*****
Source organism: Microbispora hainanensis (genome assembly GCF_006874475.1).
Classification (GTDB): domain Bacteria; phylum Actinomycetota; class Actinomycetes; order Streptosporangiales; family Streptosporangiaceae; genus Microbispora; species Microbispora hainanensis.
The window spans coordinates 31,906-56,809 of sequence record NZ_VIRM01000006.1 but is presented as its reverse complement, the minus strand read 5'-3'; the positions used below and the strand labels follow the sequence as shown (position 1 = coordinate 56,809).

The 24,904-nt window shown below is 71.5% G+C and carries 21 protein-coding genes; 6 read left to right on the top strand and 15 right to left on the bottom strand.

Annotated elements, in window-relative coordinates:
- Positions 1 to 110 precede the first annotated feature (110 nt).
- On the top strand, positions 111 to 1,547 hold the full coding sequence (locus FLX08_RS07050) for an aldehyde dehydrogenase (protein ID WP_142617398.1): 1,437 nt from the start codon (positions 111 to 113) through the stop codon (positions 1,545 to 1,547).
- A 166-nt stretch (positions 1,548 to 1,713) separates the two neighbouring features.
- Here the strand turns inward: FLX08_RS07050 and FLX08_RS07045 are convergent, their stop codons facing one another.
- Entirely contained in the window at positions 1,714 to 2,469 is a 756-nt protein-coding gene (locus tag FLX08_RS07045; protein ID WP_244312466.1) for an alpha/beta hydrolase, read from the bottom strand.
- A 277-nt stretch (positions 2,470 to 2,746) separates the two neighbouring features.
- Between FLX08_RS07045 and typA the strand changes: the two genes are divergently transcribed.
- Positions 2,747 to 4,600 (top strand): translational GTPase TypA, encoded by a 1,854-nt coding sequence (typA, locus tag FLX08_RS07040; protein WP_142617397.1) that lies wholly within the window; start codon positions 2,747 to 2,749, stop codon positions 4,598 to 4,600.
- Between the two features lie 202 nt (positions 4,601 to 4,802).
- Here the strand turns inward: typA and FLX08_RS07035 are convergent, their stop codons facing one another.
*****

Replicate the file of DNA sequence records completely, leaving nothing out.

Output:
Source organism: Microbispora hainanensis (genome assembly GCF_006874475.1).
Classification (GTDB): domain Bacteria; phylum Actinomycetota; class Actinomycetes; order Streptosporangiales; family Streptosporangiaceae; genus Microbispora; species Microbispora hainanensis.
The window spans coordinates 31,906-56,809 of sequence record NZ_VIRM01000006.1 but is presented as its reverse complement, the minus strand read 5'-3'; the positions used below and the strand labels follow the sequence as shown (position 1 = coordinate 56,809).

The 24,904-nt window shown below is 71.5% G+C and carries 21 protein-coding genes; 6 read left to right on the top strand and 15 right to left on the bottom strand.

Annotated elements, in window-relative coordinates:
- Positions 1 to 110 precede the first annotated feature (110 nt).
- On the top strand, positions 111 to 1,547 hold the full coding sequence (locus FLX08_RS07050) for an aldehyde dehydrogenase (protein ID WP_142617398.1): 1,437 nt from the start codon (positions 111 to 113) through the stop codon (positions 1,545 to 1,547).
- A 166-nt stretch (positions 1,548 to 1,713) separates the two neighbouring features.
- Here the strand turns inward: FLX08_RS07050 and FLX08_RS07045 are convergent, their stop codons facing one another.
- Entirely contained in the window at positions 1,714 to 2,469 is a 756-nt protein-coding gene (locus tag FLX08_RS07045; protein ID WP_244312466.1) for an alpha/beta hydrolase, read from the bottom strand.
- A 277-nt stretch (positions 2,470 to 2,746) separates the two neighbouring features.
- Between FLX08_RS07045 and typA the strand changes: the two genes are divergently transcribed.
- Positions 2,747 to 4,600 (top strand): translational GTPase TypA, encoded by a 1,854-nt coding sequence (typA, locus tag FLX08_RS07040; protein WP_142617397.1) that lies wholly within the window; start codon positions 2,747 to 2,749, stop codon positions 4,598 to 4,600.
- Between the two features lie 202 nt (positions 4,601 to 4,802).
- Here the strand turns inward: typA and FLX08_RS07035 are convergent, their stop codons facing one another.